Compendium - More Pieces
Others' Personal Experience


Subject: Why so little Puzzleless IF?
Date: 1999/03/05

Stark wrote:

>>I think it'd be much like telling a blind person, "Well, if you just keep
>>trying to see, eventually you'll be able to. It just takes practice".

Andrew Plotkin wrote:

>I don't think I can respond to that without sounding patronizing. Er,

So go ahead, be patronizing.

I can't see images in my mind. I also have no sense of smell (in the
physical world or in my mind). I didn't realize I had no sense of smell
until I was 14 or so. I didn't realize I couldn't visualize until sometime
as an adult.

Both of these involve a lack of ability to perceive, though one involves
external perception and one involves internal perception. To suggest that
I could learn to visualize seems much the same to me as to suggest that I
could learn to smell things.


Subject: Answer to visualization problem
Date: 3/20/1999

Doeadeer3 wrote:

>> Doe :-) Since the universe is the way I conceptualize infinity.

ok blacke wrote:

>How limiting. ;-)
>I "conceptualize" infinity by looking. Wherever I go, I can always look
>farther, even if it's the edge of the universe. The universe simply expands
>to accommodate my desire to see....

Now that I think about it, the concept of infinity I have (limited though it
must, by nature, be) is more of a _tactile_ concept than of anything else;
I get a vague sensation of the walls of my skull falling away to
accommodate the largeness of the idea.

This makes me think a little... Does anyone actively 'tactualize' when, say,

L. Ross Raszewski

Subject: Answer to visualisation problem
Date: 1999/03/19

Avrom Faderman wrote:
>The canonical visualization problem, as posed by L. Wittgenstein:

>Picture a speckled hen. Get the picture firmly in your mind. Hold it
>still. Look at the hen (in your mind) from front, sides, back, top, bottom.
>Imagine its wings spread. Got it? Know what the hen looks like from all
>angles? Make your picture pretty big, so you can see details.

>Now: Count its speckles.

I'm surprised nobody's done this yet, but,...

It's *my* visualized chicken. I get to decide how many speckles it has.
*Bing!* It has 83 speckles. Divvying them up along the chicken, let's
say top, bottom, neck, top of two wings, and bottom of two wings. 7
approximately equal areas means about 12 speckles each. Randomize,
distribute, count. Yup, 83.

-Lucian (Lucian P. Smith)


Subject: [GENERAL] What's good music to listen while playing (fill in the blank)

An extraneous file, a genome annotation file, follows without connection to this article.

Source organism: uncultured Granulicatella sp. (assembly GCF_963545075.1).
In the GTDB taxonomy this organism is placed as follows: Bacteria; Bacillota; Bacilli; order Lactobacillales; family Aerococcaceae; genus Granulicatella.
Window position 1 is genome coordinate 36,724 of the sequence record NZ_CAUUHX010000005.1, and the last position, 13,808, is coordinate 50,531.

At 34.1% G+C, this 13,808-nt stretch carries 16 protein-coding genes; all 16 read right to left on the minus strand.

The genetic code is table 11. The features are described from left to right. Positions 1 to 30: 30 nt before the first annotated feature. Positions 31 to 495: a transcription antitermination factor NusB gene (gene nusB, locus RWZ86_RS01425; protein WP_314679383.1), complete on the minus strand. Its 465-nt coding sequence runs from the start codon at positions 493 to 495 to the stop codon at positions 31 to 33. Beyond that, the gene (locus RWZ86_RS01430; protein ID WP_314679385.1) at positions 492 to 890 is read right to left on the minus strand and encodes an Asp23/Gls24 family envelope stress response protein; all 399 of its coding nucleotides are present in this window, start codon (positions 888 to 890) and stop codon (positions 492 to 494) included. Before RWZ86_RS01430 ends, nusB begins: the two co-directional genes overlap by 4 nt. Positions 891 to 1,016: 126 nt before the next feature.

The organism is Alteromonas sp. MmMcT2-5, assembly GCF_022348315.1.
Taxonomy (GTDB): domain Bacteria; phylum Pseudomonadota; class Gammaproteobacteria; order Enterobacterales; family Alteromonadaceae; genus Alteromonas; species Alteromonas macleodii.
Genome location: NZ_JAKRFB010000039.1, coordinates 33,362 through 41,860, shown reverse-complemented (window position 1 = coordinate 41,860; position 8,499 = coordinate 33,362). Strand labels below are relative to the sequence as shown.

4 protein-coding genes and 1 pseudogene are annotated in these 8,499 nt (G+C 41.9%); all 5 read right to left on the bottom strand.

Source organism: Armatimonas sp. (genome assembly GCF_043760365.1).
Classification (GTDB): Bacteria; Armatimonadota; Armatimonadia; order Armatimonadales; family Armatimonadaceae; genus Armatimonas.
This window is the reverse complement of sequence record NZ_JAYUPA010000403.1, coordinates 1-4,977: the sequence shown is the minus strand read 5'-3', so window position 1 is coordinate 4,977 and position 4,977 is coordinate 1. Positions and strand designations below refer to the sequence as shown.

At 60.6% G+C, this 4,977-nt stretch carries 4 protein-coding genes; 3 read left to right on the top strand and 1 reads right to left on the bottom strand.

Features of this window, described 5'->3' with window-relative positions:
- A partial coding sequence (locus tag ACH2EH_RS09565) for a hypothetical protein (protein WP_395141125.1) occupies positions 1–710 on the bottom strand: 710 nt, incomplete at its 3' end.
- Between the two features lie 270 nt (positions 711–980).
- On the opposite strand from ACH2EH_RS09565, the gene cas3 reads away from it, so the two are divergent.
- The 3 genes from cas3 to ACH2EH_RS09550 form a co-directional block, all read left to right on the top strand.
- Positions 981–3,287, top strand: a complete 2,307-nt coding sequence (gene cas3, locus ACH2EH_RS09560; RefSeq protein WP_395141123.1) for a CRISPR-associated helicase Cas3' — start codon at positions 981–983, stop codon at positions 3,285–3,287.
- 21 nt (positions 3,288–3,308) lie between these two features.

Date: 11/16/1999

Unkle84 wrote:

>Does anyone listen to music while playing IF? I feel it sets a theme
>to the game if properly selected.

I don't think I see or hear anything around me when I'm REALLY into a
game, but there's some Scott Joplin stuff at "".
His music renders beautifully to MIDI format.

-- Ricardo (Ricardo Dague)

Subject: Some thoughts on music in IF...
Date: 1997/11/24

Steve Bernard wrote:

>I just thought I'd stick my neck into this thread and remark that Andrew
>Plotkin's recommendation of listening to Eric Bogle while playing "A
>Change in the Weather" worked very well for me.

Oh, good. (Given our population, it was quite possible that the
intersection of IF players and Eric Bogle fans was exactly me.)

> Last month I finally made myself sit down and work through So Far and
> I found the band Low to be the perfect companion.

What kind of music are they?

I still remember the song that was on the radio the night (hour, minute) I
solved _Spellbreaker_. I *still* get unreasonably happy when I hear that
song. (Folk tune, anon., "Old Blue Suit". Absolutely no inherent
connection to Spellbreaker or even to IF in general; it just happened to
be playing.)

--Z (Andrew Plotkin)


Subject: [OT] poor door merry Mary (was- Re: NPC name generation
Date: 1998/09/22

Iain Merrick wrote:

>Yes, the astonishing appendices to _Lord of the Rings_ have a similar
>effect... you read the entire book pronouncing, say, 'Isildur' as
>'IZ-ill-door' (rhyming with 'poor', not 'door'), only to discover that
>the correct pronunciation is 'iss-ILL-dur'.

Hah, here we go again with American pronunciation tricks. I had to